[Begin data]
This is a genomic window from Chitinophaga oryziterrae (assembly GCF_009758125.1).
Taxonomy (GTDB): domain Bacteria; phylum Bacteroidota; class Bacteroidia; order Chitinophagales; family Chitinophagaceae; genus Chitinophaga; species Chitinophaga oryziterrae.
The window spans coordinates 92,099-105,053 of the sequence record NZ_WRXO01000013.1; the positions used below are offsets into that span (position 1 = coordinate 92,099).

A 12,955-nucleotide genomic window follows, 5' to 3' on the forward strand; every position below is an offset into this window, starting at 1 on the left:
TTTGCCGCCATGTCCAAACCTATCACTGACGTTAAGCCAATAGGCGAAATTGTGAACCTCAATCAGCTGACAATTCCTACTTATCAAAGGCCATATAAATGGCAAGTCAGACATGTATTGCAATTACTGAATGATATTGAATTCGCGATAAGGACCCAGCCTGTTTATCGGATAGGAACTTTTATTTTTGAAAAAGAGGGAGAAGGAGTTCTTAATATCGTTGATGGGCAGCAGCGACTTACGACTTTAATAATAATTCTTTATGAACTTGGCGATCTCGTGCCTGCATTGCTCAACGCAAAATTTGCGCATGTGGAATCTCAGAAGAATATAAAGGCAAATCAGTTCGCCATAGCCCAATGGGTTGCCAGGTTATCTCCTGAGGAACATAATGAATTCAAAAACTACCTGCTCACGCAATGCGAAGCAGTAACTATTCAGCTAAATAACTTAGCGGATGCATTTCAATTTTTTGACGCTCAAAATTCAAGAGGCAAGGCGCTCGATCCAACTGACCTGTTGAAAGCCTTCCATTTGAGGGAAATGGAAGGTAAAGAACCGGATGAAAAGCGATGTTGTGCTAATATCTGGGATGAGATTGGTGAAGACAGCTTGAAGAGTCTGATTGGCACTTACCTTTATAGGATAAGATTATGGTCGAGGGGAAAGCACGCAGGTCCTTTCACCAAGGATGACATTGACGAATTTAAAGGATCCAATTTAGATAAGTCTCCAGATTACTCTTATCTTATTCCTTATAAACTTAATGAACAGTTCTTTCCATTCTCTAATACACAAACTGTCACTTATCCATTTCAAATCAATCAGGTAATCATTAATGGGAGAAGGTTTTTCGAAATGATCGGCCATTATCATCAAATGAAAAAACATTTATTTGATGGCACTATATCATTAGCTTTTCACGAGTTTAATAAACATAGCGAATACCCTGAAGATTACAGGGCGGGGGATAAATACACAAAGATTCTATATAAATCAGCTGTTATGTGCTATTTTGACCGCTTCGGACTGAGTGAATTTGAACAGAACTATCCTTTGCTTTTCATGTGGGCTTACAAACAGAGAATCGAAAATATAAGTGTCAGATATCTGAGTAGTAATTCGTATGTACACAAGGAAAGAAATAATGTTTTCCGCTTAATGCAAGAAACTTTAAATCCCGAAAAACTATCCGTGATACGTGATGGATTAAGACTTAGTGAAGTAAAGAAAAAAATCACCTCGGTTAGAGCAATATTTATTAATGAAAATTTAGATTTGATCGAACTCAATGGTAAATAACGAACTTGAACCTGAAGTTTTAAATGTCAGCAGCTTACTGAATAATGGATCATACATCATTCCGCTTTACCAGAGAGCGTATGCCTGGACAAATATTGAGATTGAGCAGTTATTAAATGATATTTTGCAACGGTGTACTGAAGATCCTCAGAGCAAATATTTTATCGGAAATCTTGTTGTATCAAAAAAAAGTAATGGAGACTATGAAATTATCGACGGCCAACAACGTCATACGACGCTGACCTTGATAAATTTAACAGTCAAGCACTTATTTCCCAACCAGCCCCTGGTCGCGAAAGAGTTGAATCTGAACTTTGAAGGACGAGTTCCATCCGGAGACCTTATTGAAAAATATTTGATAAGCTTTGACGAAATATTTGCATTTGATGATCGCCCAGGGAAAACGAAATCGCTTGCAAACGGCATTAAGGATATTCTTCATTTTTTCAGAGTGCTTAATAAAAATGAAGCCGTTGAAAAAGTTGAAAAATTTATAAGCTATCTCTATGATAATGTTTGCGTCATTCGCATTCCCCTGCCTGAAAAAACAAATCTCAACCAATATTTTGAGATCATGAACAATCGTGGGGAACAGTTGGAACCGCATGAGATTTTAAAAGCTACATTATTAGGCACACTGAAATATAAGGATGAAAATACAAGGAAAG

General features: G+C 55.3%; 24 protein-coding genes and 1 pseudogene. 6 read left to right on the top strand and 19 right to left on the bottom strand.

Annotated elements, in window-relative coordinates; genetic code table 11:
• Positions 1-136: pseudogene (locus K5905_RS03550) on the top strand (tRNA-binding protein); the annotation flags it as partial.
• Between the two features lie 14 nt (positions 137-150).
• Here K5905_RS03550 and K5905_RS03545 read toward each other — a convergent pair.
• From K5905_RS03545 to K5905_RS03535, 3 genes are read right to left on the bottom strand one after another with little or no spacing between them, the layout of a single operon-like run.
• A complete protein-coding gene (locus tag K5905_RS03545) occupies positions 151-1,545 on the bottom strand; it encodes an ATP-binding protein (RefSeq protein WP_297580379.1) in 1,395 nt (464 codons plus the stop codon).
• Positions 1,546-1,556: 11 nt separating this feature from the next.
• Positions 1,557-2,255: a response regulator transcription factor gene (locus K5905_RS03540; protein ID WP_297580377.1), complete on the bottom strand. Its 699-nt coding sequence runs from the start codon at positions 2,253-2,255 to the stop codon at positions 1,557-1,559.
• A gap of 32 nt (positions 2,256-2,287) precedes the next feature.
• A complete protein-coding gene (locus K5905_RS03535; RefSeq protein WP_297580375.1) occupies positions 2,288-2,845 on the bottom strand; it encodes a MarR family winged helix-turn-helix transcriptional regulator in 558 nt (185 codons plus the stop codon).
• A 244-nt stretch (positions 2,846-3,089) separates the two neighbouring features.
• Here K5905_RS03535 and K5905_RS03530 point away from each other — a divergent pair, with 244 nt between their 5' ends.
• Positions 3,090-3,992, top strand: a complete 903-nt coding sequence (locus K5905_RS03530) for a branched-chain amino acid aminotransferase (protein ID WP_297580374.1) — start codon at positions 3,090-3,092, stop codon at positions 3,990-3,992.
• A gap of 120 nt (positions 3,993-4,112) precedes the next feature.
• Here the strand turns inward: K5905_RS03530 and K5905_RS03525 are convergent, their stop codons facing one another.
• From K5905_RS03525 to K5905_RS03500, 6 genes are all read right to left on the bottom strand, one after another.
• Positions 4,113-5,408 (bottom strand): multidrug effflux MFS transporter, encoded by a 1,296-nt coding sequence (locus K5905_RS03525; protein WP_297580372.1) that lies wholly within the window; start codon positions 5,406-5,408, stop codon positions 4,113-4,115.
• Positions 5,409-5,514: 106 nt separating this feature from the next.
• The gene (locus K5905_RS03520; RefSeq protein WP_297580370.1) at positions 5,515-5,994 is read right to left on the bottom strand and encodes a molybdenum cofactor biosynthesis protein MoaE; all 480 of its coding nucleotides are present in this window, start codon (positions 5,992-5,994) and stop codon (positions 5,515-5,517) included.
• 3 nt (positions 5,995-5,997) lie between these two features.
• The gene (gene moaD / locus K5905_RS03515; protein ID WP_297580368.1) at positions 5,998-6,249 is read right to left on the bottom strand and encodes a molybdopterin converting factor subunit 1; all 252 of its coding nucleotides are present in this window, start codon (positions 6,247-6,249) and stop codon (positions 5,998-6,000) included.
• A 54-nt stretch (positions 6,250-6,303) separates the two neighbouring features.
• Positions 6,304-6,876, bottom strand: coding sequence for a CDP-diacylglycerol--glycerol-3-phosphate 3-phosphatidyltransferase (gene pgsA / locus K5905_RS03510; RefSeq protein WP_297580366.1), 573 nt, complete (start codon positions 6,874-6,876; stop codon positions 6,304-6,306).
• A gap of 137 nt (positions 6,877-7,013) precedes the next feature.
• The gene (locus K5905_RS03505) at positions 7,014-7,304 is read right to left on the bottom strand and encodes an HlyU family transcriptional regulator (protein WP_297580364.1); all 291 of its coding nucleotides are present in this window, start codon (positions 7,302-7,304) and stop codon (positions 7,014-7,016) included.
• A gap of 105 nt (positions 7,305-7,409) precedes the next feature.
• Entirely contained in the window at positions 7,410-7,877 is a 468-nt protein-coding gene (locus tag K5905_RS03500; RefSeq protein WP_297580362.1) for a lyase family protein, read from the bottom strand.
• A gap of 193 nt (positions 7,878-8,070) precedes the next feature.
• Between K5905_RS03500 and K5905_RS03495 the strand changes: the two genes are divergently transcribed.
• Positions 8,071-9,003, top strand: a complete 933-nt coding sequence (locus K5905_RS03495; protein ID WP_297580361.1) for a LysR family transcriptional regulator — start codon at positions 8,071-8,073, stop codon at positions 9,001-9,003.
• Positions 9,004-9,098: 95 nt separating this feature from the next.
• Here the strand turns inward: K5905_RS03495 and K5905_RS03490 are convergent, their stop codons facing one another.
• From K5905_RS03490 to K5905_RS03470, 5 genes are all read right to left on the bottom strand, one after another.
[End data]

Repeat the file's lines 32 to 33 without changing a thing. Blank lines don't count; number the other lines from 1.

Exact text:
• A gap of 105 nt (positions 7,305-7,409) precedes the next feature.
• Entirely contained in the window at positions 7,410-7,877 is a 468-nt protein-coding gene (locus tag K5905_RS03500; RefSeq protein WP_297580362.1) for a lyase family protein, read from the bottom strand.